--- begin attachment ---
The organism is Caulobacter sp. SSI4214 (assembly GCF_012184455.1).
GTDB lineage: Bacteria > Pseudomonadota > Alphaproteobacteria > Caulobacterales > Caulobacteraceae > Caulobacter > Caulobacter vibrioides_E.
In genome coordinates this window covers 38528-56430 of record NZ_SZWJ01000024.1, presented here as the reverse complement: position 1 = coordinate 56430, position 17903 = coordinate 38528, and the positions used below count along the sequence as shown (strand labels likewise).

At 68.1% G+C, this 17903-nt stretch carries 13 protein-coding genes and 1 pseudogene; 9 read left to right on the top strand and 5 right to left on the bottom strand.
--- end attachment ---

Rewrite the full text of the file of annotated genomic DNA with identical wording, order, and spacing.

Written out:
The organism is Caulobacter sp. SSI4214 (assembly GCF_012184455.1).
GTDB lineage: Bacteria > Pseudomonadota > Alphaproteobacteria > Caulobacterales > Caulobacteraceae > Caulobacter > Caulobacter vibrioides_E.
In genome coordinates this window covers 38528-56430 of record NZ_SZWJ01000024.1, presented here as the reverse complement: position 1 = coordinate 56430, position 17903 = coordinate 38528, and the positions used below count along the sequence as shown (strand labels likewise).

At 68.1% G+C, this 17903-nt stretch carries 13 protein-coding genes and 1 pseudogene; 9 read left to right on the top strand and 5 right to left on the bottom strand.